India’s Prime Minister Narendra Modi looks on (Photographer: Paul Miller/Bloomberg)

Will BJP Win Back The Backward Caste Vote With Its Big Push For Social Justice?

The Bharatiya Janata Party will observe a ‘social justice fortnight’ from Aug. 15 to Aug. 30 as it looks to counter a perception that it works against the interests of backward communities.

That comes after the Parliament approved a bill seeking to grant constitutional status to the Other Backward Classes Commission and another to strengthen a law that protects Dalits against atrocities. Prime Minister Narendra Modi-led government also plans to observe a ‘social justice week’ from Aug. 1-9 next year onwards.

Highlighting the importance of voters belonging to Scheduled Caste, Scheduled Tribe and Other Backward Classes, political commentator Amitabh Tiwari said these communities played a major role in electing the BJP in 2014. “One-fourth of the BJP’s seats come from the reserved category,” Tiwari said. “So, it wants to give a message that it's for the protection of the Dalit community’s rights. That’s why this renewed push.”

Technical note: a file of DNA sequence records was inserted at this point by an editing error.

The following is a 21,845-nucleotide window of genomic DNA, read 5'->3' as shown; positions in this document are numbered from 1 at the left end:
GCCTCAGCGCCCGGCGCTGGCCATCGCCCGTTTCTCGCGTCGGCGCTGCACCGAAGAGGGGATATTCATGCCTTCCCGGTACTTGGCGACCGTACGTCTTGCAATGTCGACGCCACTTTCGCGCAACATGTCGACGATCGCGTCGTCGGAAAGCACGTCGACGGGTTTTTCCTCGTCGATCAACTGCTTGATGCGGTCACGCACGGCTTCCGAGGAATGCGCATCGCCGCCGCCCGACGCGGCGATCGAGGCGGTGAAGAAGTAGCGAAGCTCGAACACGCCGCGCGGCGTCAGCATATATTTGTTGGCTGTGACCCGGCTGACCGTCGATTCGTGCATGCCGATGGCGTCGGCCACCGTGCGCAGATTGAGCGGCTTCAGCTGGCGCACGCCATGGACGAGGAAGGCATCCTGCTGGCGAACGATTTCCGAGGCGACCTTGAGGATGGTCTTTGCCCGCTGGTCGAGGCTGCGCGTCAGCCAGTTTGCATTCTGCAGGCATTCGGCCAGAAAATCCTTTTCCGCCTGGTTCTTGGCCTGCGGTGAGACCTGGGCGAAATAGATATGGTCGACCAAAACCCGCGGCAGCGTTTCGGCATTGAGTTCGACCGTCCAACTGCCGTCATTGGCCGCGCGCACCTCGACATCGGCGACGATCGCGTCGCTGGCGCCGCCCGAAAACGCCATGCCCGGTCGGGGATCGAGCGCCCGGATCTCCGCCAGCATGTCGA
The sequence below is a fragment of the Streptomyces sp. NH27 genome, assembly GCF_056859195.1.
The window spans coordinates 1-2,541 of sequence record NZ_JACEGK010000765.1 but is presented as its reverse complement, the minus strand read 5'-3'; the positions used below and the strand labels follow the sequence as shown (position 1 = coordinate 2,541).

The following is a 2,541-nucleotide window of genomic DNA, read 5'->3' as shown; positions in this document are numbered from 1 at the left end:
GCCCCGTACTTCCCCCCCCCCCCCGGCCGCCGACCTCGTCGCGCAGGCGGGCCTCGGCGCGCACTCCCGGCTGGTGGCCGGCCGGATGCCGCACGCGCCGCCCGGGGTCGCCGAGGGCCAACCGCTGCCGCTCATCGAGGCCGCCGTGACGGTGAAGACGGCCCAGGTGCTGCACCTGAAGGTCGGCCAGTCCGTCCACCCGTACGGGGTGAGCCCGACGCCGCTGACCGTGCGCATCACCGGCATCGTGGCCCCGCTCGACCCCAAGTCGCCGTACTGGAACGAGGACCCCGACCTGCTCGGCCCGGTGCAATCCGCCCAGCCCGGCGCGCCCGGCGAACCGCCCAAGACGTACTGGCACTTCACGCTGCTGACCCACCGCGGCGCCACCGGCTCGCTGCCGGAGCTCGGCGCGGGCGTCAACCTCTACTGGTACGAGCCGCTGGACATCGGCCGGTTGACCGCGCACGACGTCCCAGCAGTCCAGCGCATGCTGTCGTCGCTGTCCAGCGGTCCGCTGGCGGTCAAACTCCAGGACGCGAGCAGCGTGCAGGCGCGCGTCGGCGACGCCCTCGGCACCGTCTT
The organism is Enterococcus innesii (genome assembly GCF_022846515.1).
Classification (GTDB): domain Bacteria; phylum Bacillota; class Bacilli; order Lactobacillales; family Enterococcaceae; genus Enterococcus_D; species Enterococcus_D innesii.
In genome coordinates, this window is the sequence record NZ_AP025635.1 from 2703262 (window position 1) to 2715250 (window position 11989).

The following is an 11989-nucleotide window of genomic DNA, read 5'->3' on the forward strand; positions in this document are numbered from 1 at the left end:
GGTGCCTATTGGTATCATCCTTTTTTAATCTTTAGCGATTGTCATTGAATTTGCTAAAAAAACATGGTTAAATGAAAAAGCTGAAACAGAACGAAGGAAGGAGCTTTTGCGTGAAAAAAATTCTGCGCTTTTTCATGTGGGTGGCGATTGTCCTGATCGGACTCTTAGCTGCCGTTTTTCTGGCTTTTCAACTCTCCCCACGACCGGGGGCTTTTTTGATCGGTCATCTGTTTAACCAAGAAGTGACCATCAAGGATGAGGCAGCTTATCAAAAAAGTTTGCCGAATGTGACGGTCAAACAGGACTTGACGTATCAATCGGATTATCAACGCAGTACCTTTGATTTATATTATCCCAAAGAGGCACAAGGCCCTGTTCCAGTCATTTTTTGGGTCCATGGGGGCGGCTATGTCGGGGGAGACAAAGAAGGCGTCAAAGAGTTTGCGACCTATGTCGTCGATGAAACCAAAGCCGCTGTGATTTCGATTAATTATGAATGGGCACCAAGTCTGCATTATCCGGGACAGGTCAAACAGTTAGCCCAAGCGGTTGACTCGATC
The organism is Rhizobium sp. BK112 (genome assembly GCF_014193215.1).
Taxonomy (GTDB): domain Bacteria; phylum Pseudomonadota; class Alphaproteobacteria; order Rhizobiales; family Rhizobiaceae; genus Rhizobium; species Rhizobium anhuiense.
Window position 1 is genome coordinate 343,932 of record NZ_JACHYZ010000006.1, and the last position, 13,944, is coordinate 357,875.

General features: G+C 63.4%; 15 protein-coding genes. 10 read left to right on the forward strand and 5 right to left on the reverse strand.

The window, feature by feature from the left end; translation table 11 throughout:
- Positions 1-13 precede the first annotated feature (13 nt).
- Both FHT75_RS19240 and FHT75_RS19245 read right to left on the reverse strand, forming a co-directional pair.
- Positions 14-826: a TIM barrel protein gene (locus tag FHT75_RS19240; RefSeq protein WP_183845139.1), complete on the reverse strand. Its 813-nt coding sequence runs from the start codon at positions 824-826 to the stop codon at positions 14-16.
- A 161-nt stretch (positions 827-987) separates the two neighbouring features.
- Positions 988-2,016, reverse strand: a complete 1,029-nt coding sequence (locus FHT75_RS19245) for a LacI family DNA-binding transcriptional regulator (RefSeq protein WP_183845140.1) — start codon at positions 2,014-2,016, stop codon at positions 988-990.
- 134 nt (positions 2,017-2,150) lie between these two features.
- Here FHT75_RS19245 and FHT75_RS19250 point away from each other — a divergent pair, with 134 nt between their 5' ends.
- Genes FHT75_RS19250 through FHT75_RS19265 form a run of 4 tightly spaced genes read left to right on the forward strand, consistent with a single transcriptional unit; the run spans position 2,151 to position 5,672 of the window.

The Modi government faced criticism after violence against Dalits by cow vigilantes and the Supreme Court’s verdict allowing anticipatory bail and preliminary enquiry before registration of a case under the SC and ST Prevention of Atrocities Act. That was seen as a dilution of the law.

The BJP’s performance as far as empowering the SC and ST communities are concerned has been abysmal, according to Avatthi Ramaiah, professor at Tata Institute of Social Sciences. “Atrocities against the SC and ST communities have increased (after 2014),” Ramaiah said. “The crime rate against SCs has increased manifold and has been more brutal.”

While Tiwari said India needs to revisit its reservation policy and move towards demography-based system to benefit targeted people, Ramaiah argued that the nation first needs to get rid of the caste system.

Tiwari, however, said if the BJP tries to reach out to the minority communities in a bid to win the 2019 elections, it may face challenges to retain its upper-caste core voters.

Watch the full discussion here: